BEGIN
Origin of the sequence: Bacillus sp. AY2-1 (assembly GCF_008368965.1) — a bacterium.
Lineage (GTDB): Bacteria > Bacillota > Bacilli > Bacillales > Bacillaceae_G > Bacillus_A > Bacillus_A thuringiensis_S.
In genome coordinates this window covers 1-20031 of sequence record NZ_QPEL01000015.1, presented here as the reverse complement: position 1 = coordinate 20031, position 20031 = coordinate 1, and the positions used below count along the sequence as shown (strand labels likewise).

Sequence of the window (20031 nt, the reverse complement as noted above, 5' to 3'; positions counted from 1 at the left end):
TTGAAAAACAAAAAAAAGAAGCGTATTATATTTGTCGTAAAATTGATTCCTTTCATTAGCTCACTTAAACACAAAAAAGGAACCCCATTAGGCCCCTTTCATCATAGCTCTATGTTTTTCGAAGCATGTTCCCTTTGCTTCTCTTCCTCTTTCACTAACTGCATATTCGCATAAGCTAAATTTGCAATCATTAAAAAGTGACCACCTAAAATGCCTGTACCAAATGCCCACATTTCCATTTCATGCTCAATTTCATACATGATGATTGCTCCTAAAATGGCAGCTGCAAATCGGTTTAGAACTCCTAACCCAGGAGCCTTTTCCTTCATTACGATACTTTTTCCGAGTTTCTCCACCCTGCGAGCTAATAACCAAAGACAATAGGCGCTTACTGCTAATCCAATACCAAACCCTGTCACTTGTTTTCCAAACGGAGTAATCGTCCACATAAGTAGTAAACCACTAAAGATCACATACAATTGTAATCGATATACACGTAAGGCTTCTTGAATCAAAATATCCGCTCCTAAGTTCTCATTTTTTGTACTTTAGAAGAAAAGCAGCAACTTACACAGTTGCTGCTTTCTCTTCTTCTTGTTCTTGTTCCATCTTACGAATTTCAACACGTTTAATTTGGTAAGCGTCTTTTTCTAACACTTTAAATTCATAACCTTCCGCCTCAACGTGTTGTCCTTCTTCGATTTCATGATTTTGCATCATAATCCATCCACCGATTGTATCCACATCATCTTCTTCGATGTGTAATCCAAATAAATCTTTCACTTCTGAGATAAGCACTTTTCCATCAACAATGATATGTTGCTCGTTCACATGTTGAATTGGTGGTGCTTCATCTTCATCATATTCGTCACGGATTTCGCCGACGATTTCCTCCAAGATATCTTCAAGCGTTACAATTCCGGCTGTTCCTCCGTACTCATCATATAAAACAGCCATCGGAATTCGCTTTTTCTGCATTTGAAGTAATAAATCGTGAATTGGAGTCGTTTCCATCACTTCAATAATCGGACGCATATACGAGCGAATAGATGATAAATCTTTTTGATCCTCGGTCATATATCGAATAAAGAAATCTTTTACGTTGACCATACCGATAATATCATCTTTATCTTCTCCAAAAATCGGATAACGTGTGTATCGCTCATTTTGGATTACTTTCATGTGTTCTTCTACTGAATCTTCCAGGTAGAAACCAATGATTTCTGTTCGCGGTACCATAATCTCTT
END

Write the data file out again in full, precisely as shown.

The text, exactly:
Origin of the sequence: Bacillus sp. AY2-1 (assembly GCF_008368965.1) — a bacterium.
Lineage (GTDB): Bacteria > Bacillota > Bacilli > Bacillales > Bacillaceae_G > Bacillus_A > Bacillus_A thuringiensis_S.
In genome coordinates this window covers 1-20031 of sequence record NZ_QPEL01000015.1, presented here as the reverse complement: position 1 = coordinate 20031, position 20031 = coordinate 1, and the positions used below count along the sequence as shown (strand labels likewise).

Sequence of the window (20031 nt, the reverse complement as noted above, 5' to 3'; positions counted from 1 at the left end):
TTGAAAAACAAAAAAAAGAAGCGTATTATATTTGTCGTAAAATTGATTCCTTTCATTAGCTCACTTAAACACAAAAAAGGAACCCCATTAGGCCCCTTTCATCATAGCTCTATGTTTTTCGAAGCATGTTCCCTTTGCTTCTCTTCCTCTTTCACTAACTGCATATTCGCATAAGCTAAATTTGCAATCATTAAAAAGTGACCACCTAAAATGCCTGTACCAAATGCCCACATTTCCATTTCATGCTCAATTTCATACATGATGATTGCTCCTAAAATGGCAGCTGCAAATCGGTTTAGAACTCCTAACCCAGGAGCCTTTTCCTTCATTACGATACTTTTTCCGAGTTTCTCCACCCTGCGAGCTAATAACCAAAGACAATAGGCGCTTACTGCTAATCCAATACCAAACCCTGTCACTTGTTTTCCAAACGGAGTAATCGTCCACATAAGTAGTAAACCACTAAAGATCACATACAATTGTAATCGATATACACGTAAGGCTTCTTGAATCAAAATATCCGCTCCTAAGTTCTCATTTTTTGTACTTTAGAAGAAAAGCAGCAACTTACACAGTTGCTGCTTTCTCTTCTTCTTGTTCTTGTTCCATCTTACGAATTTCAACACGTTTAATTTGGTAAGCGTCTTTTTCTAACACTTTAAATTCATAACCTTCCGCCTCAACGTGTTGTCCTTCTTCGATTTCATGATTTTGCATCATAATCCATCCACCGATTGTATCCACATCATCTTCTTCGATGTGTAATCCAAATAAATCTTTCACTTCTGAGATAAGCACTTTTCCATCAACAATGATATGTTGCTCGTTCACATGTTGAATTGGTGGTGCTTCATCTTCATCATATTCGTCACGGATTTCGCCGACGATTTCCTCCAAGATATCTTCAAGCGTTACAATTCCGGCTGTTCCTCCGTACTCATCATATAAAACAGCCATCGGAATTCGCTTTTTCTGCATTTGAAGTAATAAATCGTGAATTGGAGTCGTTTCCATCACTTCAATAATCGGACGCATATACGAGCGAATAGATGATAAATCTTTTTGATCCTCGGTCATATATCGAATAAAGAAATCTTTTACGTTGACCATACCGATAATATCATCTTTATCTTCTCCAAAAATCGGATAACGTGTGTATCGCTCATTTTGGATTACTTTCATGTGTTCTTCTACTGAATCTTCCAGGTAGAAACCAATGATTTCTGTTCGCGGTACCATAATCTCTT